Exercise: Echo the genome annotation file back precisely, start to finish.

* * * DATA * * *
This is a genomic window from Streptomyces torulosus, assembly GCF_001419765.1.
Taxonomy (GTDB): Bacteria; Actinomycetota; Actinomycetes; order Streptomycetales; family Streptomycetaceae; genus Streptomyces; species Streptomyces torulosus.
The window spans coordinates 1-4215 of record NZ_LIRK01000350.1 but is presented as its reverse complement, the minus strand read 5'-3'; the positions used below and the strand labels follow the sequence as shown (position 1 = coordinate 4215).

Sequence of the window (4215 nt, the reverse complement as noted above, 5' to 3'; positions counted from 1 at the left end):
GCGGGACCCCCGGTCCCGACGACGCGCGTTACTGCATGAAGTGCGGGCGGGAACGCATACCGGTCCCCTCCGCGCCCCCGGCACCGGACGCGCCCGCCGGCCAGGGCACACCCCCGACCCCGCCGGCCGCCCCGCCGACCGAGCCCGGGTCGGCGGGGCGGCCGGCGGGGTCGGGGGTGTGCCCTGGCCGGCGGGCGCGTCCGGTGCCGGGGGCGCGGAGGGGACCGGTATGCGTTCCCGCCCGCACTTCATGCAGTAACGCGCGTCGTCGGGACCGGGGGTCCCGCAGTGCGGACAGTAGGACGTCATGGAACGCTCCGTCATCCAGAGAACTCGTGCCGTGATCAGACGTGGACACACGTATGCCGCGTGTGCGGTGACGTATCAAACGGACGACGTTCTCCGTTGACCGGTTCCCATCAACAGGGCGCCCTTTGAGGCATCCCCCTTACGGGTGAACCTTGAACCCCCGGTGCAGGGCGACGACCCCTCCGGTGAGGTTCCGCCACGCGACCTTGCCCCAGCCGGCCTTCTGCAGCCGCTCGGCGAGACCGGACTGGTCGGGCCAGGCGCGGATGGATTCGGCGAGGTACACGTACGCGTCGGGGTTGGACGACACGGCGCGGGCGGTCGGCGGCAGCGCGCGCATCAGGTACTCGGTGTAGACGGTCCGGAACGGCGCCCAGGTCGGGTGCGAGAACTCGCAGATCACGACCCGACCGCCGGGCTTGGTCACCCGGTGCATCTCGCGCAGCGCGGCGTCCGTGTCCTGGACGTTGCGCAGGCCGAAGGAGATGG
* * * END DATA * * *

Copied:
This is a genomic window from Streptomyces torulosus, assembly GCF_001419765.1.
Taxonomy (GTDB): Bacteria; Actinomycetota; Actinomycetes; order Streptomycetales; family Streptomycetaceae; genus Streptomyces; species Streptomyces torulosus.
The window spans coordinates 1-4215 of record NZ_LIRK01000350.1 but is presented as its reverse complement, the minus strand read 5'-3'; the positions used below and the strand labels follow the sequence as shown (position 1 = coordinate 4215).

Sequence of the window (4215 nt, the reverse complement as noted above, 5' to 3'; positions counted from 1 at the left end):
GCGGGACCCCCGGTCCCGACGACGCGCGTTACTGCATGAAGTGCGGGCGGGAACGCATACCGGTCCCCTCCGCGCCCCCGGCACCGGACGCGCCCGCCGGCCAGGGCACACCCCCGACCCCGCCGGCCGCCCCGCCGACCGAGCCCGGGTCGGCGGGGCGGCCGGCGGGGTCGGGGGTGTGCCCTGGCCGGCGGGCGCGTCCGGTGCCGGGGGCGCGGAGGGGACCGGTATGCGTTCCCGCCCGCACTTCATGCAGTAACGCGCGTCGTCGGGACCGGGGGTCCCGCAGTGCGGACAGTAGGACGTCATGGAACGCTCCGTCATCCAGAGAACTCGTGCCGTGATCAGACGTGGACACACGTATGCCGCGTGTGCGGTGACGTATCAAACGGACGACGTTCTCCGTTGACCGGTTCCCATCAACAGGGCGCCCTTTGAGGCATCCCCCTTACGGGTGAACCTTGAACCCCCGGTGCAGGGCGACGACCCCTCCGGTGAGGTTCCGCCACGCGACCTTGCCCCAGCCGGCCTTCTGCAGCCGCTCGGCGAGACCGGACTGGTCGGGCCAGGCGCGGATGGATTCGGCGAGGTACACGTACGCGTCGGGGTTGGACGACACGGCGCGGGCGGTCGGCGGCAGCGCGCGCATCAGGTACTCGGTGTAGACGGTCCGGAACGGCGCCCAGGTCGGGTGCGAGAACTCGCAGATCACGACCCGACCGCCGGGCTTGGTCACCCGGTGCATCTCGCGCAGCGCGGCGTCCGTGTCCTGGACGTTGCGCAGGCCGAAGGAGATGG